Esperion's Cholesterol Drug Positive in PhIII Trial


Ann Arbor, Michigan-based Esperion Therapeutics Inc. announced that its bempedoic acid for lowering LDL-C cholesterol had positive results in a Phase III clinical trial.

In the 12-week trial, 269 patients were randomized two to one to receive bempedoic acid or placebo. The patients in the bempedoic acid group received 180 mg/day in addition to now-generic Zetia (ezetimibe). The patients either had atherosclerotic cardiovascular disease (ASCVD) or were at high risk for it, and were not responding well to current lipid-modifying drugs, including ezetimibe and statins.

The trial was conducted at 90 sites in the U.S., Canada and Europe. The drug was seen to be safe and was well-tolerated. The group receiving bempedoic acid had their LDL-C (low density lipoprotein cholesterol) drop by 23 percent from baseline, compared to five percent for the placebo group. The patients on the drug also had a 33 percent decrease in high-sensitivity C-reactive protein (hsCRP), which is a marker related to the underlying inflammation of cardiovascular disease. The patients in the placebo group had a 2 percent increase of hsCRP.

“Many of my patients, including those considered statin intolerant, remain at risk for further cardiovascular disease, including heart attack and stroke, despite the availability of current LDL-C-lowering therapies,” said Christie Ballantyne, chairman of Esperion’s Phase III Executive Committee and professor and chief of Cardiology at Baylor College of Medicine in Houston. “These results suggest that bempedoic acid, with its targeted mechanism of action and convenient, oral, once-daily administration, could be an important new treatment option for a wide range of patients, including those unable to tolerate moderate or high doses of commonly-used statin therapy.”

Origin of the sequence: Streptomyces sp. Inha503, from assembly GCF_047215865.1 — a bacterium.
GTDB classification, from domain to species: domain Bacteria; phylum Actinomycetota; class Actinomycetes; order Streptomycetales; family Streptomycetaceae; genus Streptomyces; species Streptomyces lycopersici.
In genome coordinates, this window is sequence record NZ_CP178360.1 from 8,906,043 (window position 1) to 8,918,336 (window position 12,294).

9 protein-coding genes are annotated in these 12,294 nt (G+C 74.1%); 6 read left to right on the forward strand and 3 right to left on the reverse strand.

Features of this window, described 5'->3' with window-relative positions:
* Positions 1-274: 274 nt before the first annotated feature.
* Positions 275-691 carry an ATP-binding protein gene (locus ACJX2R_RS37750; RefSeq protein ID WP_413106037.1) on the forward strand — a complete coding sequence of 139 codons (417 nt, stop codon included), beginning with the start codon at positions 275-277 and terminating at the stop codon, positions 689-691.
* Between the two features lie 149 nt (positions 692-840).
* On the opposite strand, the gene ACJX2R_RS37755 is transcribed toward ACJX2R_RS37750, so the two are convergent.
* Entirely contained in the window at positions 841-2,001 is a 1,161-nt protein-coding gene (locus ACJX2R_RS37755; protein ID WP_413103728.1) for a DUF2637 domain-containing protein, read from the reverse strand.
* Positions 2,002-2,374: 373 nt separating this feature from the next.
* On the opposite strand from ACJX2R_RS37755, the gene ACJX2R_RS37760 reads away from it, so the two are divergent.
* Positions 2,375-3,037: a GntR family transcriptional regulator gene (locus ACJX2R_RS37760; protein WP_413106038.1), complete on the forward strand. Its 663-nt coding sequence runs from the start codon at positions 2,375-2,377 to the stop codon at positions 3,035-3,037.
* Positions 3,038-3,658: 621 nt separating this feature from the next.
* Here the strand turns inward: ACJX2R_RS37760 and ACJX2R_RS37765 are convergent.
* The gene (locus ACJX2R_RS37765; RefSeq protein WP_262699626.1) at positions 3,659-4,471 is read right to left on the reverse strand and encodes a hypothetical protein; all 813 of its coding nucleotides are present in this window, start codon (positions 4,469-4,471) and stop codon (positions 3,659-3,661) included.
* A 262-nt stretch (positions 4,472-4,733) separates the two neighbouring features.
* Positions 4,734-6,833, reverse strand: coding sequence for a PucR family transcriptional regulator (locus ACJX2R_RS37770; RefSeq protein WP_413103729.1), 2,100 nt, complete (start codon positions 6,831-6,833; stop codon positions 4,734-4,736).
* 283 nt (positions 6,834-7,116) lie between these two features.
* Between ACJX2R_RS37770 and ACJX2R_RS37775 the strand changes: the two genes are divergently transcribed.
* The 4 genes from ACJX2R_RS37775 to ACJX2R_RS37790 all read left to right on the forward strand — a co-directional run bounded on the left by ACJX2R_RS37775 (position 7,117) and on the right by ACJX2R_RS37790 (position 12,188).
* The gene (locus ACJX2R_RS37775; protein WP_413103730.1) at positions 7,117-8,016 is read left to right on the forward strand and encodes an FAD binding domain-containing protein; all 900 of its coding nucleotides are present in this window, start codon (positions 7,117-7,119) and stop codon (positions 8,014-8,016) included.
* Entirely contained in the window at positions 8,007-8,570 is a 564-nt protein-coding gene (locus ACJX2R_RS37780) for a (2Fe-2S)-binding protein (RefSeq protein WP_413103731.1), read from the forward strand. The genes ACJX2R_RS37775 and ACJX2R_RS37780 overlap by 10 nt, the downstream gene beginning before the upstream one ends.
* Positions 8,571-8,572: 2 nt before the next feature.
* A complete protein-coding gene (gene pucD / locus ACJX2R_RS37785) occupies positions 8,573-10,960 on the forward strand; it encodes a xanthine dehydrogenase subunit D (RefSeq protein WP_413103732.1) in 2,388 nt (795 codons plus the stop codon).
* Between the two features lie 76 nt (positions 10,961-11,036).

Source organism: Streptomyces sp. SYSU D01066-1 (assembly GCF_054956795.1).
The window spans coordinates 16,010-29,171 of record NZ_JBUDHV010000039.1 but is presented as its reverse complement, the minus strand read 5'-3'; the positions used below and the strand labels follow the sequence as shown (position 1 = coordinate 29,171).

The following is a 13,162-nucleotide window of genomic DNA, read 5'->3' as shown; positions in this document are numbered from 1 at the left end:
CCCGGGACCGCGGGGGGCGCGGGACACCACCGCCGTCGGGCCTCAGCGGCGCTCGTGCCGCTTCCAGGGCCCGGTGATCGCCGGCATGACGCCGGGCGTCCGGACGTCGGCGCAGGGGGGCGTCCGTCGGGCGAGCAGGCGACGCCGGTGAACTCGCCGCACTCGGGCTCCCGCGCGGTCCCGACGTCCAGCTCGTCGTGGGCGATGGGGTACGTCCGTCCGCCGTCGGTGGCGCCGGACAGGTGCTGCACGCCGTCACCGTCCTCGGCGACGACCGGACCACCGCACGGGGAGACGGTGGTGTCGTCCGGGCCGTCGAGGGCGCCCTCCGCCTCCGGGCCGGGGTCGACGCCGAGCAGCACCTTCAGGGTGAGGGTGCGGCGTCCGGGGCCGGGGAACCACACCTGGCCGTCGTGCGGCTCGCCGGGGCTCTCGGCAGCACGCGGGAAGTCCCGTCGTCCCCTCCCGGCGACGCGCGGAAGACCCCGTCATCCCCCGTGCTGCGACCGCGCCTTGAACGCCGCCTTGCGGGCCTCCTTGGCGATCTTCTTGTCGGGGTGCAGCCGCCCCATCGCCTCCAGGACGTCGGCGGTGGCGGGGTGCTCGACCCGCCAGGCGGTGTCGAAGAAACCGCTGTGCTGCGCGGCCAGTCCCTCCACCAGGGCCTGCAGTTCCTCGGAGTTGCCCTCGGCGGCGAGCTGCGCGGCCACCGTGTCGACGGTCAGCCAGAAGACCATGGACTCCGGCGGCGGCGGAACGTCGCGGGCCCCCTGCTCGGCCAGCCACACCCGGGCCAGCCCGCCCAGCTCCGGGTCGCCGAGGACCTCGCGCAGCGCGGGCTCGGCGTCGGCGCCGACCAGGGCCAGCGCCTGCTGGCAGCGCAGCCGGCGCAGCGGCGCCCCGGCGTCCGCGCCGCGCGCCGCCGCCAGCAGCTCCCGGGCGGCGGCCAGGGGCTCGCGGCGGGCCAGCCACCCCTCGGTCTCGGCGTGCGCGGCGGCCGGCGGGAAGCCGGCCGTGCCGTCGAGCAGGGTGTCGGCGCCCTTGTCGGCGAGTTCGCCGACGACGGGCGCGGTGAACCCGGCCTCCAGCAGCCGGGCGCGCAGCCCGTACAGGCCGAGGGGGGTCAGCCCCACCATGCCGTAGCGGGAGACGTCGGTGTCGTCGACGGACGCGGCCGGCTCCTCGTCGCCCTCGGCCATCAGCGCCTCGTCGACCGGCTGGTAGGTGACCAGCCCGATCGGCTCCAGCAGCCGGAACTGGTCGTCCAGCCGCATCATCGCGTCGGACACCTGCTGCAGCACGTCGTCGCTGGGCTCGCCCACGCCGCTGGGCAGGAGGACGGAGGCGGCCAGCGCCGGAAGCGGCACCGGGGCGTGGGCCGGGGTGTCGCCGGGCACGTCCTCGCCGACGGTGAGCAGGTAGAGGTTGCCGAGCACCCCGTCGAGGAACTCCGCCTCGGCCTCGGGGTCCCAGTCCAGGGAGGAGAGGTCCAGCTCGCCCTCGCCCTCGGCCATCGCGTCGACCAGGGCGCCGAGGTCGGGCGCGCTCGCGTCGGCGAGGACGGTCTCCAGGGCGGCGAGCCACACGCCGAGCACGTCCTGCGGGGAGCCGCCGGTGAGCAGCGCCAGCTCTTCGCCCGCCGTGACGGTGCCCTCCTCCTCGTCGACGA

Other companies have been working to develop PCSK9 inhibitors, a very potent class of cholesterol-lowering drugs. The two currently on the market are Amgen’s Repatha and Sanofi US and Regeneron Pharmaceuticals, Inc.’s Praluent. Both drugs are very expensive, with Praluent’s wholesale price being $14,600 per year and Repatha’s being $14,100 per year. Statins cost, on average, about $50 per month.

Bempedoic acid is not viewed as potent as PCSK9 inhibitors, but likely would be considerably cheaper.

Michael Yee, an analyst with Jefferies, wrote in a note to clients, “The study looks generally fine to us and within our expectation and we appreciate the more important reads out in May, which is the Phase III one-year safety study.”

Company shares increased about 3.9 percent in premarket trading today after the results were released. In the last year, company stocks have risen 149 percent, compared to the S&P 500 SPX, which has gained only 15 percent in the same period.

The study was the first of five. The company hopes to submit a New Drug Application (NDA) to the U.S. Food and Drug Administration (FDA) for bempedoic acid and the bempedoic acid/ezetimibe combination pill in the first quarter of 2019. It also expects to submit Marketing Authorization Applications (MAAs) to the European Medicines Agency (EMA) by the second quarter of 2019.

“Physicians are eagerly awaiting new, once-daily, oral therapies that complement existing oral drugs to provide the LDL-C lowering that their high-risk patients need, the value payers appreciate, and with the convenience and tolerability patients want and deserve,” said Tim Mayleben, Esperion’s president and chief executive officer, in a statement. “Looking ahead, we expect results from subsequent Phase III studies to further confirm that bempedoic acid and the bempedoic acid/ezetimibe combination pill will deliver consistent LDL-C lowering in safe, well-tolerated and convenient once-daily pills that are highly complementary to existing standard-of-care oral LDL-C lowering therapies.”

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